A Sharp way to keep time

No doubt, in today's world, you need to know the time in places outside Thailand, and you can only memorise so much.

If it’s 4pm in London, WorldTimeBuddy tells you almost instantly it’s 10pm in Bangkok, and time for the Sunday match.

Let's see, is Vietnam an hour ahead, or an hour behind? Is the United States on daylight or standard time right now? Does Australia change in October _ or is that the US?

I came across an absolutely brilliant time-zone converter last week _ brilliant in instant time conversion but also in appearance.

Sharp World Clock is a desktop application with about everything you'd ever need to tell the time, ground, light and sky conditions anywhere in the world.

But come on. When you want to know what time the Newcastle-Manchester United match kicks off on Thai TV (4pm on Sunday, London time, the BBC told us), do you really need a full-screen, high-performance programme that also tells us the time in New Delhi, the weather in Colorado and the number of hours until dawn in Durban?

There are dozens... no, hundreds of apps and applications that get this necessary job done. I have settled on a web page which is as easy to set to my own preferences as it is simple to use. Start at WorldTimeBuddy.com by telling it where you are _ your time.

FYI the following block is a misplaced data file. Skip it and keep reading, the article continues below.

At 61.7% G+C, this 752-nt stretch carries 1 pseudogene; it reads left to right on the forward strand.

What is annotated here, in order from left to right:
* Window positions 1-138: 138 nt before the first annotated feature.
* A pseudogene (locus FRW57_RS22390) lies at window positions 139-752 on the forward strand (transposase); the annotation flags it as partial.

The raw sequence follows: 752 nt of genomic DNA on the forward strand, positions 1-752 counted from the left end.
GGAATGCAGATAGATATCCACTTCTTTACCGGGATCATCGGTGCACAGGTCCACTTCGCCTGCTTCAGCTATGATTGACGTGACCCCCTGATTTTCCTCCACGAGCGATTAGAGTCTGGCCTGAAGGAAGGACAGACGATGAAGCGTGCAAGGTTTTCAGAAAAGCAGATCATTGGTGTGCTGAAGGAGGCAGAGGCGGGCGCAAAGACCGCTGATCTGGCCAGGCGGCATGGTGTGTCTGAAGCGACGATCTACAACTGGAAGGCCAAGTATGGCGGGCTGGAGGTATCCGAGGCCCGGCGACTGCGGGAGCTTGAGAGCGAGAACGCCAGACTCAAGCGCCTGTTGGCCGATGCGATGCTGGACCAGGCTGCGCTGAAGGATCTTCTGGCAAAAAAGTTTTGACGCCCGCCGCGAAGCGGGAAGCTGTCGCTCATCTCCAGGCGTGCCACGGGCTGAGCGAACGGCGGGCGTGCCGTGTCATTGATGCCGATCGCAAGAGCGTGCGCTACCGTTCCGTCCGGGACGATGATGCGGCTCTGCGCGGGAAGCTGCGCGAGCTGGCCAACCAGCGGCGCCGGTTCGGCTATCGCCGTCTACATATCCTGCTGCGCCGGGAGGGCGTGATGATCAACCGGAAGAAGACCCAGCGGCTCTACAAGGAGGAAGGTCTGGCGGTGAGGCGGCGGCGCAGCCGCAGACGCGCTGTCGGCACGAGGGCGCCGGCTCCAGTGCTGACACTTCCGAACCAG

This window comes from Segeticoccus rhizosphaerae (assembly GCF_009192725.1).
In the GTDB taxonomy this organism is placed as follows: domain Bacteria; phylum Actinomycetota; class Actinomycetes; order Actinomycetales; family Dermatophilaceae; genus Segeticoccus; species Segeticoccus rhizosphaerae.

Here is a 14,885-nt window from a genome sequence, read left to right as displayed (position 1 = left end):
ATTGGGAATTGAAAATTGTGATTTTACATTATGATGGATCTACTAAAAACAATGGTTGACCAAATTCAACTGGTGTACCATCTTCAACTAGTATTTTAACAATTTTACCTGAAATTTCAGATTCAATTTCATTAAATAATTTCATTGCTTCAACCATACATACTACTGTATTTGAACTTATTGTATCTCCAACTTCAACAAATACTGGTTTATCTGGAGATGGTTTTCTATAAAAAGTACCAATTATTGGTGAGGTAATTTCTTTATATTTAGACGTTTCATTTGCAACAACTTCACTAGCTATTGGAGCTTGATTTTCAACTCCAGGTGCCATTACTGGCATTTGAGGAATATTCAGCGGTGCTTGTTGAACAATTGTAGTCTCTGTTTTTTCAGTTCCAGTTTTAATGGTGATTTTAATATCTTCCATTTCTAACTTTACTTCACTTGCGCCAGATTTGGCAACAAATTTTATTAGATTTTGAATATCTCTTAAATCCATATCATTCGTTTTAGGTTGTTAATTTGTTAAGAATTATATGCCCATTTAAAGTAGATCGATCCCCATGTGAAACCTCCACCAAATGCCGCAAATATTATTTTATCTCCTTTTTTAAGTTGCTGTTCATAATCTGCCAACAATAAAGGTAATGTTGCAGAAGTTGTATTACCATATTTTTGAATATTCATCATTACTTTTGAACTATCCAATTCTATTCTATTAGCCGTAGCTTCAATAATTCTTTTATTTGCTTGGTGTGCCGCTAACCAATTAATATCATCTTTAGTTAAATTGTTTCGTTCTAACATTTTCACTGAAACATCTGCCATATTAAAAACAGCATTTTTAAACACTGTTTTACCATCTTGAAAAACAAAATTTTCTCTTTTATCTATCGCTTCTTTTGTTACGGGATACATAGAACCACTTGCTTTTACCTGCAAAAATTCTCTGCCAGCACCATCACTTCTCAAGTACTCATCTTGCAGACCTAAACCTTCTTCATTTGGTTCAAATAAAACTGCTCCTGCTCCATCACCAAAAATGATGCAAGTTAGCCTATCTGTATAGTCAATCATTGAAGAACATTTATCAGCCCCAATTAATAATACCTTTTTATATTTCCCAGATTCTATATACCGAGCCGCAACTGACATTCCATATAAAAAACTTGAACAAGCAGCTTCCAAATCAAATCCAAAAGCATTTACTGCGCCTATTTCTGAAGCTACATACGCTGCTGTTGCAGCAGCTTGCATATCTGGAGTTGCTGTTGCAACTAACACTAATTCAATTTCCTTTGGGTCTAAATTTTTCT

There are lots of Thai cities available, although of course Thailand is just one time zone and "Bangkok" actually fits them all.

Then add the cities around the world where you need to know the time. The app has a slider, which you move across the time zones to find out the global times compared with, say, Thailand.

What I like about this is the unusual feature that you have the entire 24-hour choice. Most global time apps just tell you what the world times are right now, but can't easily tell you the kick-off time in Newcastle.

The nice folks at Helloka LLC in the US state of Washington offer premium accounts but in many months of use this is an app that has worked well for me on the PC, phone and tablet for free.

If bling and features are what you want in a world clock for the desktop, by all means have a look at the lovely Sharp World Clock at (www.programming.de/index.php).


Email: wandasloan@gmail.com.

There’s no denying that Sharp World Clock is attractive, but given its role, it seems just a little too informative.

About the author

columnist
Writer: Wanda Sloan
Position: Reporter